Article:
Asserting Statehood: Kazakhstan’s Role in International Organizations
Svante E. Cornell and Johan Engvall
Since the fall of the Soviet Union, Kazakhstan has developed a record of being the most proactive and innovative former Soviet republic in the sphere of international cooperation. Kazakhstan’s multilateral relations have always expressed a clear logic: to establish itself as a reliable and constructive international actor. The core of this strategy has been to create several foreign policy pillars – Russia, China, the U.S., the EU, Turkey – without prioritizing one too heavily over the other.
However, in recent years the Russian pillar has expanded heavily, thus compromising the delicate balance of Kazakhstan’s multi-vector foreign policy. To counter this tendency, Astana has been seeking alternative external partners and avenues more persistently than ever – over the past two years, Kazakhstan has joined the World Trade Organization, obtained a seat at the Asia-Europe Meeting, signed an Enhanced Partnership and Cooperation Agreement with the European Union, announced it would host the EXPO-2017 in Astana, and launched a bid for a rotating seat at the United Nations Security Council.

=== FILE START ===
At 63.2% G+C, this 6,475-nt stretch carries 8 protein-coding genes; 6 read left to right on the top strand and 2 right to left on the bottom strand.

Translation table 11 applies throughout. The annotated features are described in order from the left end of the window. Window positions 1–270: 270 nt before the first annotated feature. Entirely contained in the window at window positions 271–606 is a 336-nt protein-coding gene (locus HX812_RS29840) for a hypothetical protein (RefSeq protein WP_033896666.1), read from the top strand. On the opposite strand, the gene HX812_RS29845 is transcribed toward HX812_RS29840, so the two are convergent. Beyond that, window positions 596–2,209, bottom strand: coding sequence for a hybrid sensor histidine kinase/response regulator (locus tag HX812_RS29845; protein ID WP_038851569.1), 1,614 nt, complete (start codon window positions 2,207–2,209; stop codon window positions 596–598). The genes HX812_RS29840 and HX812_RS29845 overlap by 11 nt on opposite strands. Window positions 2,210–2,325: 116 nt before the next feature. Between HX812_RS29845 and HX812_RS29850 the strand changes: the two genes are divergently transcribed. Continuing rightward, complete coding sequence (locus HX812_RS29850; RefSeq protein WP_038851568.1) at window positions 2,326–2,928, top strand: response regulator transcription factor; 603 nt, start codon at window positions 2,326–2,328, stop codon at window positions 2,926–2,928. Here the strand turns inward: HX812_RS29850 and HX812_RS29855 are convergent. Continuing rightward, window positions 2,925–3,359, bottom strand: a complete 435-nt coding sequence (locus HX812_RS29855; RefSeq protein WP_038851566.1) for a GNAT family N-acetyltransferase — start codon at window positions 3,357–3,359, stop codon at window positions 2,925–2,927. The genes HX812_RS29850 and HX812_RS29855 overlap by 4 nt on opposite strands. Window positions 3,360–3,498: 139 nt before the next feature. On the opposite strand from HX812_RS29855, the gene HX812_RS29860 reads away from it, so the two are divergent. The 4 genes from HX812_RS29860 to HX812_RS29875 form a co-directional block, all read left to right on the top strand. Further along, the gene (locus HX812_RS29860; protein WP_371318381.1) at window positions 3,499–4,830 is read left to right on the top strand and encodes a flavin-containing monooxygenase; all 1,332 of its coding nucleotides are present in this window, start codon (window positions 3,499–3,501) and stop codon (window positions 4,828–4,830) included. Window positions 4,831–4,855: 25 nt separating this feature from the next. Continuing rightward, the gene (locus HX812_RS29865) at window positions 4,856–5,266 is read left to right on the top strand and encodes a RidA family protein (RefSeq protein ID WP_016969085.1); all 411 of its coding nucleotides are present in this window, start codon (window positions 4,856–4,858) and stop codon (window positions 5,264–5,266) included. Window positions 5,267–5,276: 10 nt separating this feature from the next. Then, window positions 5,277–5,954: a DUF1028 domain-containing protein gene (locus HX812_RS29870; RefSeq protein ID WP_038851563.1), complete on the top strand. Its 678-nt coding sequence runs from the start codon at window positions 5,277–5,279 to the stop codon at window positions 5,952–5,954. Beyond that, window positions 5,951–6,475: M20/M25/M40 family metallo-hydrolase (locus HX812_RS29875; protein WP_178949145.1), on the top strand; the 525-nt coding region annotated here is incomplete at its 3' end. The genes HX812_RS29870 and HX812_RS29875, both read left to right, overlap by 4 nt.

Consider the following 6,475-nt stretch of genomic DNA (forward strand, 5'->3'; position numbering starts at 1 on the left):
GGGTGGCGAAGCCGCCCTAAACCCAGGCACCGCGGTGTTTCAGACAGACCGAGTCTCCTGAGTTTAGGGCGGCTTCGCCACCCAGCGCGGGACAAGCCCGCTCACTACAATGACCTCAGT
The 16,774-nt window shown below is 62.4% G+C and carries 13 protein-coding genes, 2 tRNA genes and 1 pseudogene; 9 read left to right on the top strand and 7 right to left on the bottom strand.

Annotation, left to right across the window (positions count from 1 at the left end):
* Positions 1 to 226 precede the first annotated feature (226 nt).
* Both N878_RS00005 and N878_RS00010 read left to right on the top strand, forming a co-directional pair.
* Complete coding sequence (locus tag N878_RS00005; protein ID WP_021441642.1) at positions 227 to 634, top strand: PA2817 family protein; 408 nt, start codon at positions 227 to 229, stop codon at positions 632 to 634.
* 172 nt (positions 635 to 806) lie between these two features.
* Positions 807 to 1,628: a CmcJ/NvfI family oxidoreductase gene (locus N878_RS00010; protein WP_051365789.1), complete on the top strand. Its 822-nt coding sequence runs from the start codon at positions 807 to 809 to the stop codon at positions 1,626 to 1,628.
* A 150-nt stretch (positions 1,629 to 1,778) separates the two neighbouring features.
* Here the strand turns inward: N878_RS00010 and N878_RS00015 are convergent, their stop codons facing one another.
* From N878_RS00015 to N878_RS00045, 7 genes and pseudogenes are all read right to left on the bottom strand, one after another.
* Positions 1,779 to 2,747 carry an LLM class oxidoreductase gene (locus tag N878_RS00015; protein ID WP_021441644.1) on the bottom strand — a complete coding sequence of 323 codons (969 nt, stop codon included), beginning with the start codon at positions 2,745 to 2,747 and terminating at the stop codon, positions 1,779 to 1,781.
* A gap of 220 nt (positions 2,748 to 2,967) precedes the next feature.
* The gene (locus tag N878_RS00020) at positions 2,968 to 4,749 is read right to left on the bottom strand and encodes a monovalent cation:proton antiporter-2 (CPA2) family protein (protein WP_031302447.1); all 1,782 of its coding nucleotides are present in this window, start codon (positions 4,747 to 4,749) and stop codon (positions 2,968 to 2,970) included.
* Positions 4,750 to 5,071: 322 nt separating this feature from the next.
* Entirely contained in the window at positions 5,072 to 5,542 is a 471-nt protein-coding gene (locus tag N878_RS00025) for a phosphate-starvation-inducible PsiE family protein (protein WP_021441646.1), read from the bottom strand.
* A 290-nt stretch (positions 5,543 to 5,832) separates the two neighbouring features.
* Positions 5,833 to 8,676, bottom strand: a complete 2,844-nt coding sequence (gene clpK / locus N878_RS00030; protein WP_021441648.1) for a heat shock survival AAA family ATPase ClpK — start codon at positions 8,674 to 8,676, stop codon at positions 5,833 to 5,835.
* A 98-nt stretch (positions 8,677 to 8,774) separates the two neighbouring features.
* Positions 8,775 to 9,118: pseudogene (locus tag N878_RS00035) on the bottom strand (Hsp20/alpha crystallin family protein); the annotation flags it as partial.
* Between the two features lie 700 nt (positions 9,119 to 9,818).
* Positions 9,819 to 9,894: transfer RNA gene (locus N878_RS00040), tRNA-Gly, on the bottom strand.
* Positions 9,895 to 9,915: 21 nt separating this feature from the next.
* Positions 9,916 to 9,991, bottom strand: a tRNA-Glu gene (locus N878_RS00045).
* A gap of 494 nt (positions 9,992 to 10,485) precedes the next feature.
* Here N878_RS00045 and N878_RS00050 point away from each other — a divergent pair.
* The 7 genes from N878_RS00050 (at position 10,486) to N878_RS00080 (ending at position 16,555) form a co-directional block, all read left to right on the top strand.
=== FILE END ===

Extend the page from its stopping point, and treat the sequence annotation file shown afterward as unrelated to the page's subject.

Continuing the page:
This paper argues that Kazakhstan’s success in maintaining a balanced foreign policy – and in the process keeping the heart of Eurasia open – will depend on the existence of partners willing to engage with the region. It is in the West’s interests to support Kazakhstan’s efforts to maintain balance, in particular in the light of an increasingly polarized and unfavorable geopolitical context in Central Asia.
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